• ECG electrode position will change, and so potentially "ECG changes" may appear
    • There is concern that some proportion of ARDS patients may not benefit from prone position, and so this manoeuvre may be a time-wasting exercise, delaying the decision to start ECMO. How large that proportion, remains debatable - in the literature one sees the figure of up to 50%, though these data are from Chatte et al (1997), pre-dating both PROSEVA and sane tidal volume ventilation. In the PROSEVA trial, only 0.8% of the proned patients transitioned to ECMO. The concern remains, i.e. it is possible that the clinician proning the patient has completely misread the situation and ECMO is inevitable.

Evidence in support of prone ventilation

Three studies (Gattinoni, Beuret and Guerin)  were available to the trainees at the time of writing Question 15 from the first  paper of 2004 and Question 11 from the first paper of 2003:

  • Gattinoni et al (2001): 304 patients, proned for only 7 hours a day, starting late in the course of ARDS; oxygenation improved but not survival.
  • Beuret (2002) 54 patients with coma (not ARDS), proned for only 4 hours a day- reduced incidence of VAP was observed, but the study wasn't looking at survival.
  • Guerin (2004): 791 patients proned for only 8 hours a day: no change in mortality

The college answer also quotes an optimistic review paper by Alain Broccard from 2003. Its overall tone was "don't write proning off just yet, the jury is still out".

More modern data in support of prone ventilation:

  • Sud et al (2010) meta-analysis (n=1,867): yes there was a survival benefit, but you had to have a P/F ratios worse than 100 to benefit. NNT for this group was 11.
  • PROSEVA (2013) multicentre RCT - 466 patients with severe ARDS, proned for at least 16 hours a day for 4-5 days on average (i.e. for ~ 70-75% of the time) - showed a significant improvement in 28-day and 90-day mortality (16% vs. 32% in the supine group).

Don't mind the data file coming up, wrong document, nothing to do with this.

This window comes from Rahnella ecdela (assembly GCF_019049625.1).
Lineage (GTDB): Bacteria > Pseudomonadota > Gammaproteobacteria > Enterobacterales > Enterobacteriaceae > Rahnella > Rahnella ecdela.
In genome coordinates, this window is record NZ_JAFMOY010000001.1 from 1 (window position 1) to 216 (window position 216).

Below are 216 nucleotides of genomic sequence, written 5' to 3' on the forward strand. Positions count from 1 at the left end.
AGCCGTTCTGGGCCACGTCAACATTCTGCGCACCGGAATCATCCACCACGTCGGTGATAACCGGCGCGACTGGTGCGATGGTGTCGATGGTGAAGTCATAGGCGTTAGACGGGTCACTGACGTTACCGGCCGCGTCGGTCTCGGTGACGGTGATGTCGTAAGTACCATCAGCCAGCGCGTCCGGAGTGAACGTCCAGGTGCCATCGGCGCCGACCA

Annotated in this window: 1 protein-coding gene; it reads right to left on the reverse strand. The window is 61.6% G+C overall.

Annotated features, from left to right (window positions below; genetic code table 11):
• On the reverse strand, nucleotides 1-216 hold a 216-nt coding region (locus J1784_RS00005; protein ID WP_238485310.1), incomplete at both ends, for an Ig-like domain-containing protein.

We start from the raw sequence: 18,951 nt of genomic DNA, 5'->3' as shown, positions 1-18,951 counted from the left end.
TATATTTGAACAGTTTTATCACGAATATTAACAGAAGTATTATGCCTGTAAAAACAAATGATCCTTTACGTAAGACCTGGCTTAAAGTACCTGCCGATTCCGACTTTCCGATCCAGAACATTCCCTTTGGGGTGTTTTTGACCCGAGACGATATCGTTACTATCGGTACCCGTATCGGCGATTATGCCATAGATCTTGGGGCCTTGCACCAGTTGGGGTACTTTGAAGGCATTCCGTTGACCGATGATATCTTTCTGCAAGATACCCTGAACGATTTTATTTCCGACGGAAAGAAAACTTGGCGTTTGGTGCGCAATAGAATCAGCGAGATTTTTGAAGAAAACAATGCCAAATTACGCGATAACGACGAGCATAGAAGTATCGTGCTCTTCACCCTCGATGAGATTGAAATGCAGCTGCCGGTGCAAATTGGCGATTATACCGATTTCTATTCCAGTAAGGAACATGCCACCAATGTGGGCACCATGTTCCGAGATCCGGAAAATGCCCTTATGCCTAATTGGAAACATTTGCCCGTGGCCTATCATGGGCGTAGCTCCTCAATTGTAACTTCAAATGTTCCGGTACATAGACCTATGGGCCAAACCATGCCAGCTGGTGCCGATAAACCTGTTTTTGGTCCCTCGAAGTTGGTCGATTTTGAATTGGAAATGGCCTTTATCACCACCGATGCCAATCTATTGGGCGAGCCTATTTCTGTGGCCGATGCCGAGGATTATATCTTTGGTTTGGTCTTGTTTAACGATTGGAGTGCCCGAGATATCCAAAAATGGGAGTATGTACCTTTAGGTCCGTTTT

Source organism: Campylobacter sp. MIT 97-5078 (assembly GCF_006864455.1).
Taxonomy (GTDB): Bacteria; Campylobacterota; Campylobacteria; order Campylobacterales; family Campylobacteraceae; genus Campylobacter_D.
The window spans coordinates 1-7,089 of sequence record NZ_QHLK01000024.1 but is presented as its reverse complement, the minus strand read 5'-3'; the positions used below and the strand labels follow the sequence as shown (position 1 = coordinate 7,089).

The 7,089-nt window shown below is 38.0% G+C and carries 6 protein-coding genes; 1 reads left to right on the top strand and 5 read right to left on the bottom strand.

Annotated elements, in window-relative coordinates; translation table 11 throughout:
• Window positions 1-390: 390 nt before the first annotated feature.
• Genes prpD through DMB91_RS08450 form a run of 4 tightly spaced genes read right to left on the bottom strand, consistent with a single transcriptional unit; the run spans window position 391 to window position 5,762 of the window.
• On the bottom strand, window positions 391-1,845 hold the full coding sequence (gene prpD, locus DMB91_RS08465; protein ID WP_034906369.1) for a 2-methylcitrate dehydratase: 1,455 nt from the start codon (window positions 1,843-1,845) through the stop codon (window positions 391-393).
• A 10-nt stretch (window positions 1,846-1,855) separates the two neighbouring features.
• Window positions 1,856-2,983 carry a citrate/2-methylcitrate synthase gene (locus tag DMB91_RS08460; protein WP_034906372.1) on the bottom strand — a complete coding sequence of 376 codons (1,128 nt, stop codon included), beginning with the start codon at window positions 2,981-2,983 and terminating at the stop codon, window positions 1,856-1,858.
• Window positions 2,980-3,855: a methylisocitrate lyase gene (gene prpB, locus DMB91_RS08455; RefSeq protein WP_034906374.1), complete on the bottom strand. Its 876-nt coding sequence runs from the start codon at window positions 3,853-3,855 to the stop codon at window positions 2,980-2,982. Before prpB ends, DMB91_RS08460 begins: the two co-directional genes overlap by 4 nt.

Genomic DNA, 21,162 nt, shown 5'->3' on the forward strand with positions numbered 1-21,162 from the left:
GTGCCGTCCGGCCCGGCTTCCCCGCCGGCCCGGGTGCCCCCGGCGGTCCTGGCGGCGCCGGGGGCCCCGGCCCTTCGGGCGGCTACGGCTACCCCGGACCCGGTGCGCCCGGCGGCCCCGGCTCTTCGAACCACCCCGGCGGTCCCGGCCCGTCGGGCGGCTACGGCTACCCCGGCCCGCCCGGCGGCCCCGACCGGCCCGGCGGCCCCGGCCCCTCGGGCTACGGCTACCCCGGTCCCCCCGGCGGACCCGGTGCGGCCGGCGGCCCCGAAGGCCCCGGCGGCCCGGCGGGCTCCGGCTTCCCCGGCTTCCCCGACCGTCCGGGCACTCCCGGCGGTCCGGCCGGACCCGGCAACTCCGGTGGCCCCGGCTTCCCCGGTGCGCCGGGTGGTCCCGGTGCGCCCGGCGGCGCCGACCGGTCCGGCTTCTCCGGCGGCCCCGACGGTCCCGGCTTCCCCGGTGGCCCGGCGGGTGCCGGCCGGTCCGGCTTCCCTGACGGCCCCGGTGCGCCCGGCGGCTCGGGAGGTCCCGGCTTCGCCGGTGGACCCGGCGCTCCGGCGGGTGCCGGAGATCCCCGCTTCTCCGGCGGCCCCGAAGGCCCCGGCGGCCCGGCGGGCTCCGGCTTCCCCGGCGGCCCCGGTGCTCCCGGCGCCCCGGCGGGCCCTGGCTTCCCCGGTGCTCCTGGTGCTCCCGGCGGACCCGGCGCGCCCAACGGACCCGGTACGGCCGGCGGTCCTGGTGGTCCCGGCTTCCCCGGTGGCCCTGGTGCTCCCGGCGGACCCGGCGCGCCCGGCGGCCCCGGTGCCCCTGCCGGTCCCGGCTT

Mancebo, Jordi, et al. "A multicenter trial of prolonged prone ventilation in severe acute respiratory distress syndrome." American journal of respiratory and critical care medicine 173.11 (2006): 1233-1239.

Gattinoni, Luciano, et al. "Effect of prone positioning on the survival of patients with acute respiratory failure." New England Journal of Medicine 345.8 (2001): 568-573.

Sud, Sachin, et al. "Prone ventilation reduces mortality in patients with acute respiratory failure and severe hypoxemia: systematic review and meta-analysis." Intensive care medicine 36.4 (2010): 585-599.

Beuret, Pascal, et al. "Prone position as prevention of lung injury in comatose patients: a prospective, randomized, controlled study." Intensive care medicine 28.5 (2002): 564-569.

Guerin, Claude, et al. "Effects of systematic prone positioning in hypoxemic acute respiratory failure: a randomized controlled trial." Jama 292.19 (2004): 2379-2387.

Broccard, Alain F. "Prone position in ARDS: are we looking at a half-empty or half-full glass?." CHEST Journal 123.5 (2003): 1334-1336.

Cho, Young-Jae, et al. "411: The Efficacy and Safety of Prone Positional Ventilation in Acute Respiratory Distress Syndrome." Critical Care Medicine41.12 (2013): A99.

Messerole, Erica, et al. "The pragmatics of prone positioning." American journal of respiratory and critical care medicine 165.10 (2002): 1359-1363.

Chatte, Gerard, et al. "Prone position in mechanically ventilated patients with severe acute respiratory failure." American journal of respiratory and critical care medicine155.2 (1997): 473-478.